Keary Colbert's one-handed catch is a rare Rose Bowl link for the current USC team

Coach Clay Helton has already picked out what video he will cue up when USC meets as a team for the last time before the Rose Bowl.

It’s from the 2004 Rose Bowl. A Michigan defensive back is draped around the left arm of a receiver. The receiver plucks the ball out of the air with his right hand, high steps out of a tackle and swaggers into the end zone.

“They give me a hard time about it sometimes,” USC graduate assistant Keary Colbert, who made the catch, says about the current Trojans.

By its own lofty standards, USC has gone a long time since its last Rose Bowl appearance in 2009. That tied the Trojans’ longest Rose Bowl drought and has left USC in an unusual situation: Colbert is one of only two members of the team, players or coaches, that have participated in a Rose Bowl.

Defensive line coach Kenechi Udeze, who played with Colbert in the 2004 game, is the other. Udeze said some of USC’s defensive linemen have asked him about what to expect.

"I said you guys are going to remember certain things about the Rose Bowl,” he said. “The morning you wake up. The pregame, the flyover. You're going to remember, more than anything, at the end when the clock is winding down, whether you've executed and you've done your job."

He said the game was the best he ever played in, in college or the NFL, “not even close.”

Helton said he wanted the team to see Colbert’s play as an example of “how the brightest players show up in these type of games.”

Colbert said he was excited to be back in the Rose Bowl and was eager to see what the Trojans would do.

“So when we look back 10, 15 years from now, we can see their highlights on the screen,” he said.

Warning to arrive early

Rose Bowl officials are advising spectators to arrive early and enter the stadium gates no later than 1 p.m. because of the time required for security measures.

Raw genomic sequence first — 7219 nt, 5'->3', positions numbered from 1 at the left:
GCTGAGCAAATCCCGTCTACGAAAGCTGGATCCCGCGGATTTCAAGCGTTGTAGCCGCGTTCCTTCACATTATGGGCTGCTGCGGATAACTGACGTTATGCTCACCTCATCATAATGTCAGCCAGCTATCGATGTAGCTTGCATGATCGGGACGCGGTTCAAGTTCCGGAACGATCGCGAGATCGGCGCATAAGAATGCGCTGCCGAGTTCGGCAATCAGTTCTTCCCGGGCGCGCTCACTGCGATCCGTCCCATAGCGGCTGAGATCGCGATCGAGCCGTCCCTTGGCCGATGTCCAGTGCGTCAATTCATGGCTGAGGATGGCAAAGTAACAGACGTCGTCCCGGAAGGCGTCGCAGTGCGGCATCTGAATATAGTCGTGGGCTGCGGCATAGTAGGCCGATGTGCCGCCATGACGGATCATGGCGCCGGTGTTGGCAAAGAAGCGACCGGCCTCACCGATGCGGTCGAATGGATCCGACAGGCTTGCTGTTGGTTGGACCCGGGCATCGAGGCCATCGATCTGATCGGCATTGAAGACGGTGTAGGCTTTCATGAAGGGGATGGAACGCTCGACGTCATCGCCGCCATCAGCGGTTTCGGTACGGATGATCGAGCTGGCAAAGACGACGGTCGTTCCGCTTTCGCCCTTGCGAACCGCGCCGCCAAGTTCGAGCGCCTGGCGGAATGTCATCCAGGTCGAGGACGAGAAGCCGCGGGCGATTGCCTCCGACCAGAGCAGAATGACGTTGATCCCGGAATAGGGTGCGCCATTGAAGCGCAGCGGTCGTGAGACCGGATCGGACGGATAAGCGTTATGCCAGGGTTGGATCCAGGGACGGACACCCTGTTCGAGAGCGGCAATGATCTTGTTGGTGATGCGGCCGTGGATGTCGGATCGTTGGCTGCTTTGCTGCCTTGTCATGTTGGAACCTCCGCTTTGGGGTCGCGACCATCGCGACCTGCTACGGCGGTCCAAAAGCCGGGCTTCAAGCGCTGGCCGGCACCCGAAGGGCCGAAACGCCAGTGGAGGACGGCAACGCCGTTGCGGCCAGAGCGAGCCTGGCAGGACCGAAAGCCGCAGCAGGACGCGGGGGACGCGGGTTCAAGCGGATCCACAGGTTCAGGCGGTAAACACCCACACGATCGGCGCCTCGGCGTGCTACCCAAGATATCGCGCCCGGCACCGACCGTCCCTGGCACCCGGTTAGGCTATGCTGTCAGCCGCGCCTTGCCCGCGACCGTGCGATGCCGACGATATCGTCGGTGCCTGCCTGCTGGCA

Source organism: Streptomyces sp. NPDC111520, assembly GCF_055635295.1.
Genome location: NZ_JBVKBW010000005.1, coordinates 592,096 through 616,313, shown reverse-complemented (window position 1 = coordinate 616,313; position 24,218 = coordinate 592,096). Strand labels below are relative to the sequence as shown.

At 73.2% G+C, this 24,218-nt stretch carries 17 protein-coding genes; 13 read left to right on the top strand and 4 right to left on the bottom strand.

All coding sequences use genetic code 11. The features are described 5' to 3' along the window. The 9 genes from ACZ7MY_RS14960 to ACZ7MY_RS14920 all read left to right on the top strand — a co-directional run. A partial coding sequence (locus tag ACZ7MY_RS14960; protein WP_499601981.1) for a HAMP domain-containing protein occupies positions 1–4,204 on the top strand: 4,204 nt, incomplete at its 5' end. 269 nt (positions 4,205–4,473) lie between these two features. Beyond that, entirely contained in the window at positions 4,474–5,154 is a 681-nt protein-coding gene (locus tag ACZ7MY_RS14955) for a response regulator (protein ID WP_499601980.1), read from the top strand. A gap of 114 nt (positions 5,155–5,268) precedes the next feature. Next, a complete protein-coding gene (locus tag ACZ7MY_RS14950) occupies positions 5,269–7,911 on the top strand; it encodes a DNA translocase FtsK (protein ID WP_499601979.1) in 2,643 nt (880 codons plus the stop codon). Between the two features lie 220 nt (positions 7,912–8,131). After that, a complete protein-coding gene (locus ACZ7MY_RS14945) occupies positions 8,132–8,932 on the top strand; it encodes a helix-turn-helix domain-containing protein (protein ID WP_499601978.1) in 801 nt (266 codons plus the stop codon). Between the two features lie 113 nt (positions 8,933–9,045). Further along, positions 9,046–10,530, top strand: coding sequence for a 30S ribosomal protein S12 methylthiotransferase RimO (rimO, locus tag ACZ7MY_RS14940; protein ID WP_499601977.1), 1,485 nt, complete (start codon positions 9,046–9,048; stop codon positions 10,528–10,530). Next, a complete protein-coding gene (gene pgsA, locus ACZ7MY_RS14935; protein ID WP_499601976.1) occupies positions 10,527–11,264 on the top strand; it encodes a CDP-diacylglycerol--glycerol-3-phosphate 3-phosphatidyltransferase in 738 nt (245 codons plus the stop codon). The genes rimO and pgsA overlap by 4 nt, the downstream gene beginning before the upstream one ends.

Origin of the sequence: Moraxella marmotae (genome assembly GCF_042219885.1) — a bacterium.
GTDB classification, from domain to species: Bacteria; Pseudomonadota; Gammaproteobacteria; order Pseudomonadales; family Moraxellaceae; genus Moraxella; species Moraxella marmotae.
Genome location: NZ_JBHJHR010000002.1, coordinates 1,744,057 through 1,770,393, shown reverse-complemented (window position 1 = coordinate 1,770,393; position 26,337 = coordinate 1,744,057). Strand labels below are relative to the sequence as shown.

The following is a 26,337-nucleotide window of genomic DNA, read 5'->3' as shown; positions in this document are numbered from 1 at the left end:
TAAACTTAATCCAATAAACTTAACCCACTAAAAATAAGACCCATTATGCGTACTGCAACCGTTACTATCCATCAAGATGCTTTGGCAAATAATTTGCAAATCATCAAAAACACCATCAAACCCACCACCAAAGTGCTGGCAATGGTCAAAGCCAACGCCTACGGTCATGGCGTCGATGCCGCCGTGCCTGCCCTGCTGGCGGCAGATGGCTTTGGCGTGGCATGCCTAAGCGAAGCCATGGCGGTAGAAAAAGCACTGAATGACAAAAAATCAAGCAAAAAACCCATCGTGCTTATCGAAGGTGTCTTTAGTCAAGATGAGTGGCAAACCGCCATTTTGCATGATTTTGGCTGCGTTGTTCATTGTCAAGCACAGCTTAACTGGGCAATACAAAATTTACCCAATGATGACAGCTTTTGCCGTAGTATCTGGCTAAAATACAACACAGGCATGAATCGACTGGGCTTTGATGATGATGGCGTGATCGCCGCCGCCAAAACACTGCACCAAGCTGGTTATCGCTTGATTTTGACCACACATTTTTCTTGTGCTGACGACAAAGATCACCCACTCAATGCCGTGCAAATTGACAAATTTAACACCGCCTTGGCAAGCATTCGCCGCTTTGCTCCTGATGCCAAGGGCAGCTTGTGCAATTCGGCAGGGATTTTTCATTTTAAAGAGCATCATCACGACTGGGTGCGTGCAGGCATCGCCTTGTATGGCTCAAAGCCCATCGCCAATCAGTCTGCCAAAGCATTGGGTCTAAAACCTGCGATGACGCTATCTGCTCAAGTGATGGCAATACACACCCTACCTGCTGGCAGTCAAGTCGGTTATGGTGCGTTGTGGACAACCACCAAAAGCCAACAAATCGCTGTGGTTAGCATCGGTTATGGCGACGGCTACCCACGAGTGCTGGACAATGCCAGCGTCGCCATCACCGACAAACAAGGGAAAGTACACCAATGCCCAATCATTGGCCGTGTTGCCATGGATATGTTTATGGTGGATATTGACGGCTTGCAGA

To that end, the stadium is hosting a free fanfest for ticketed patrons in a secured area adjacent to the stadium featuring interactive activities and big-screen TVs showing other bowl games. Any attendee who passes through fanfest security is cleared to enter the stadium.

“People coming to the game should plan as if they were going to the airport to catch a plane,” Rose Bowl General Manager Darryl Dunn said. “When you go to the airport, you want to get to your gate and get settled at least an hour before your plane leaves. We strongly encourage fans to adhere to those guidelines.”

There is a clear-bag policy in effect for the Rose Bowl game, meaning spectators are permitted to bring a 12-by-6-by-12-inch clear plastic bag, a single one-gallon plastic freezer bag, or a clutch no larger than 4.5 by 6.5 inches.

The parking lots adjacent to the Rose Bowl open at 4 a.m.

A long-ago promise

When Penn State safety Malik Golden watched his favorite team, USC, defeat Penn State by two touchdowns in the 2009 Rose Bowl game, he made a pledge.

“If you really want to know the truth, I promised myself I’d never come to Penn State,” the fifth-year senior from Connecticut said.

The promise quickly faded when Penn State offered a scholarship two years later.

Punting is winning

Penn State’s punt returner, John Reid, averages 7.55 yards per return. Were he to have a return of that length — were he to have a return at all against USC — it would be somewhat astonishing.

USC has allowed only seven punts to be returned all season, for a total of 32 yards.

For perspective, opposing teams have made avoiding USC returner Adoree’ Jackson a focal point of their game plans, and Jackson has still returned 19 punts for 302 yards.

Chris Tilbey’s punts can look ugly, often low line drives or bouncing balls, and his has average of 37.8 yards per punt ranks 119th in the country. But special-teams coach John Baxter said they serve a purpose.

"The best way to look at it is like baseball,” Baxter said. “If we're going to put on a defensive shift, the pitcher has to pitch where he's supposed to pitch.”

A favorable comparison

Penn State Coach James Franklin drew a favorable comparison between USC quarterback Sam Darnold and Aaron Rodgers, the six-time Pro Bowl quarterback for the Green Bay Packers.

“He’s not one of them old-school, pro-style quarterbacks that just stand in the pocket and can’t move,” Franklin said of Darnold.

Franklin, who coached wide receivers for the Packers in 2005, the rookie season for Rodgers, said that type of mobility is needed in today’s game.

For a comparison to Darnold, he said, “you look at the Aaron Rodgers of the world.”

USC-Penn State connections

USC and Penn State are separated by about 2,500 miles, but there are plenty of links between the programs.

LaVar Arrington, the former standout linebacker at Penn State, is USC freshman Oluwole Betiku Jr.’s guardian.

Penn State’s Koa Farmer and USC’s Kevin Carrasco were teammates for one season at Sherman Oaks Notre Dame High.

Tommie Robinson, USC’s running backs coach, is the cousin of Penn State’s Christian Campbell.

And Helton coached at Memphis with Penn State defensive coordinator Brent Pry from 2007 to 2009.

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